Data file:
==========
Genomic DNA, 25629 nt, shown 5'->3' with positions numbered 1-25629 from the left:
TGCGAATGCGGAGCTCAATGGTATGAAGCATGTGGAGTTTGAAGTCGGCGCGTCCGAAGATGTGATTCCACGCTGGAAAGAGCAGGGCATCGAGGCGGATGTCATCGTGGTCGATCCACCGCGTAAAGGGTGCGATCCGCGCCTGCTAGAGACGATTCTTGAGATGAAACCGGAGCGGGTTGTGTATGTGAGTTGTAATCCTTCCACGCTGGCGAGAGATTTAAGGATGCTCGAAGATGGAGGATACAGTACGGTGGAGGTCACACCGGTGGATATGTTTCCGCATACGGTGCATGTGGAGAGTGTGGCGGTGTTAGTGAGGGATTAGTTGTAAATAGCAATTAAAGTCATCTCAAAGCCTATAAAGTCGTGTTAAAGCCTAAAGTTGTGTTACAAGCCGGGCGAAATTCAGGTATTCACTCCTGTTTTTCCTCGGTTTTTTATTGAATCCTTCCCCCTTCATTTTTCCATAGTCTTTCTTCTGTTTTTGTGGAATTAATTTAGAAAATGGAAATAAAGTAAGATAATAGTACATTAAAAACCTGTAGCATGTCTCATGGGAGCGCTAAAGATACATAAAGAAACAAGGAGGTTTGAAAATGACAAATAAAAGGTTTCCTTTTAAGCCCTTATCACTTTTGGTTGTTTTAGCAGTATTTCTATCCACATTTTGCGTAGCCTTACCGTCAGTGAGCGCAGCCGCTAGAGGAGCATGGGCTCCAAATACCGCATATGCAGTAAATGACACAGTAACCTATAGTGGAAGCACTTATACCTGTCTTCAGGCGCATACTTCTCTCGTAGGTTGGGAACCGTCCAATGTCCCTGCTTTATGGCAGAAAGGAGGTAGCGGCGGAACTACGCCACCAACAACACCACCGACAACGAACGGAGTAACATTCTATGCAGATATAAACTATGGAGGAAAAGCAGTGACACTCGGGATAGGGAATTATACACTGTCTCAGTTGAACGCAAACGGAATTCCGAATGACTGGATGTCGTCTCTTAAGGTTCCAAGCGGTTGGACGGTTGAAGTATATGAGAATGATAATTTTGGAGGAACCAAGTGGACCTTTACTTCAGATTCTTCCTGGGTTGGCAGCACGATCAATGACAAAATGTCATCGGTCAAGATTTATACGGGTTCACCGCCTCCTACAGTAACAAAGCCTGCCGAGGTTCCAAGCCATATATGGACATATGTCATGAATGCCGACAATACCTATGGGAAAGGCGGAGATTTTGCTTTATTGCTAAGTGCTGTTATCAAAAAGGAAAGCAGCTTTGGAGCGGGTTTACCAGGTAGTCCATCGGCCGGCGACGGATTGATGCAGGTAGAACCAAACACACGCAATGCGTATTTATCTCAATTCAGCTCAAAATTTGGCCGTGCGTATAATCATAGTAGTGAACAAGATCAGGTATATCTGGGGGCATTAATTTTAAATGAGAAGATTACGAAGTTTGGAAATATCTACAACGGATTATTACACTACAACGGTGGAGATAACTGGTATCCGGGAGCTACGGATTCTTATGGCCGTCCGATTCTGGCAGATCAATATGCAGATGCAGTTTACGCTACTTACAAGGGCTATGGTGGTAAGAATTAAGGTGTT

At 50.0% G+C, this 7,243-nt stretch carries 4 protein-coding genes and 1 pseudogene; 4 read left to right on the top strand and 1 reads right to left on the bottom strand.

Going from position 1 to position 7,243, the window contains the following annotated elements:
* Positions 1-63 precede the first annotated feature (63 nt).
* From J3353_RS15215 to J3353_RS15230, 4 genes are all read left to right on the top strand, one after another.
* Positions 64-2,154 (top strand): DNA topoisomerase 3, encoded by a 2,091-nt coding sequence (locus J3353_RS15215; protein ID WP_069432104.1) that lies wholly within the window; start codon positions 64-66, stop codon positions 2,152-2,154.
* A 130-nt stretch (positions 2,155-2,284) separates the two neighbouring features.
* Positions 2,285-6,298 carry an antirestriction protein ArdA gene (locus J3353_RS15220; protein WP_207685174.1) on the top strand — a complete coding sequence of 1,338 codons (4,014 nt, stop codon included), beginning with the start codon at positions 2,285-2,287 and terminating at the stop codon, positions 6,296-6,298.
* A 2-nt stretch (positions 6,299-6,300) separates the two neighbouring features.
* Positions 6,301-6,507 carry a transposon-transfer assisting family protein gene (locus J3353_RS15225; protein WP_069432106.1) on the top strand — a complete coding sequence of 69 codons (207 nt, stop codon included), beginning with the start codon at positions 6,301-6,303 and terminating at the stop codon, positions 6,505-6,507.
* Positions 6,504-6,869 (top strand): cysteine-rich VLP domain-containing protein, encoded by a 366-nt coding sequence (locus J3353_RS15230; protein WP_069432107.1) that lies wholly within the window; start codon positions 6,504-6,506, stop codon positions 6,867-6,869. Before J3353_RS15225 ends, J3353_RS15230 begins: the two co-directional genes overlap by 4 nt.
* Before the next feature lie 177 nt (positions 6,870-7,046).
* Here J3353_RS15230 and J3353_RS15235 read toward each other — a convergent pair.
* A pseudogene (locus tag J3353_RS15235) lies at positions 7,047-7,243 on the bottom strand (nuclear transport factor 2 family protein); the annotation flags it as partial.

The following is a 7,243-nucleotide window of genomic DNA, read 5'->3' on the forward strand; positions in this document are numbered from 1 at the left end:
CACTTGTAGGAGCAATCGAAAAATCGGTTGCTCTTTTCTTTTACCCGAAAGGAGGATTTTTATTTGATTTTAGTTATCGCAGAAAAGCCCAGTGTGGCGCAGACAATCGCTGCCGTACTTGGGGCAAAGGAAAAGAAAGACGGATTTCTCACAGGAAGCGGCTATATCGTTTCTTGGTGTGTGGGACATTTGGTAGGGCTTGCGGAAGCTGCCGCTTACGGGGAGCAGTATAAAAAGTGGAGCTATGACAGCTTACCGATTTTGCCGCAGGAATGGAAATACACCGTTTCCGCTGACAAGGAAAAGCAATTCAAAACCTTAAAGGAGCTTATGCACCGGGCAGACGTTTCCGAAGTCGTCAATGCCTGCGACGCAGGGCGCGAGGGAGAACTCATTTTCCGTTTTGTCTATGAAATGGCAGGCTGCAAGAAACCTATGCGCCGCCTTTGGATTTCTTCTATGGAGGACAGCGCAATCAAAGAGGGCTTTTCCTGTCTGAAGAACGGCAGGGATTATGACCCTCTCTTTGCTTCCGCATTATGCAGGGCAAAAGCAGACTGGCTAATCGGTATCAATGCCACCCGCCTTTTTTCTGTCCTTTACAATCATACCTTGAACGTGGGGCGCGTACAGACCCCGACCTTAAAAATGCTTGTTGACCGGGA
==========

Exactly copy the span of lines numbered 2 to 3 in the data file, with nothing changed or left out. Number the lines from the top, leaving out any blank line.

TGCGAATGCGGAGCTCAATGGTATGAAGCATGTGGAGTTTGAAGTCGGCGCGTCCGAAGATGTGATTCCACGCTGGAAAGAGCAGGGCATCGAGGCGGATGTCATCGTGGTCGATCCACCGCGTAAAGGGTGCGATCCGCGCCTGCTAGAGACGATTCTTGAGATGAAACCGGAGCGGGTTGTGTATGTGAGTTGTAATCCTTCCACGCTGGCGAGAGATTTAAGGATGCTCGAAGATGGAGGATACAGTACGGTGGAGGTCACACCGGTGGATATGTTTCCGCATACGGTGCATGTGGAGAGTGTGGCGGTGTTAGTGAGGGATTAGTTGTAAATAGCAATTAAAGTCATCTCAAAGCCTATAAAGTCGTGTTAAAGCCTAAAGTTGTGTTACAAGCCGGGCGAAATTCAGGTATTCACTCCTGTTTTTCCTCGGTTTTTTATTGAATCCTTCCCCCTTCATTTTTCCATAGTCTTTCTTCTGTTTTTGTGGAATTAATTTAGAAAATGGAAATAAAGTAAGATAATAGTACATTAAAAACCTGTAGCATGTCTCATGGGAGCGCTAAAGATACATAAAGAAACAAGGAGGTTTGAAAATGACAAATAAAAGGTTTCCTTTTAAGCCCTTATCACTTTTGGTTGTTTTAGCAGTATTTCTATCCACATTTTGCGTAGCCTTACCGTCAGTGAGCGCAGCCGCTAGAGGAGCATGGGCTCCAAATACCGCATATGCAGTAAATGACACAGTAACCTATAGTGGAAGCACTTATACCTGTCTTCAGGCGCATACTTCTCTCGTAGGTTGGGAACCGTCCAATGTCCCTGCTTTATGGCAGAAAGGAGGTAGCGGCGGAACTACGCCACCAACAACACCACCGACAACGAACGGAGTAACATTCTATGCAGATATAAACTATGGAGGAAAAGCAGTGACACTCGGGATAGGGAATTATACACTGTCTCAGTTGAACGCAAACGGAATTCCGAATGACTGGATGTCGTCTCTTAAGGTTCCAAGCGGTTGGACGGTTGAAGTATATGAGAATGATAATTTTGGAGGAACCAAGTGGACCTTTACTTCAGATTCTTCCTGGGTTGGCAGCACGATCAATGACAAAATGTCATCGGTCAAGATTTATACGGGTTCACCGCCTCCTACAGTAACAAAGCCTGCCGAGGTTCCAAGCCATATATGGACATATGTCATGAATGCCGACAATACCTATGGGAAAGGCGGAGATTTTGCTTTATTGCTAAGTGCTGTTATCAAAAAGGAAAGCAGCTTTGGAGCGGGTTTACCAGGTAGTCCATCGGCCGGCGACGGATTGATGCAGGTAGAACCAAACACACGCAATGCGTATTTATCTCAATTCAGCTCAAAATTTGGCCGTGCGTATAATCATAGTAGTGAACAAGATCAGGTATATCTGGGGGCATTAATTTTAAATGAGAAGATTACGAAGTTTGGAAATATCTACAACGGATTATTACACTACAACGGTGGAGATAACTGGTATCCGGGAGCTACGGATTCTTATGGCCGTCCGATTCTGGCAGATCAATATGCAGATGCAGTTTACGCTACTTACAAGGGCTATGGTGGTAAGAATTAAGGTGTT

At 50.0% G+C, this 7,243-nt stretch carries 4 protein-coding genes and 1 pseudogene; 4 read left to right on the top strand and 1 reads right to left on the bottom strand.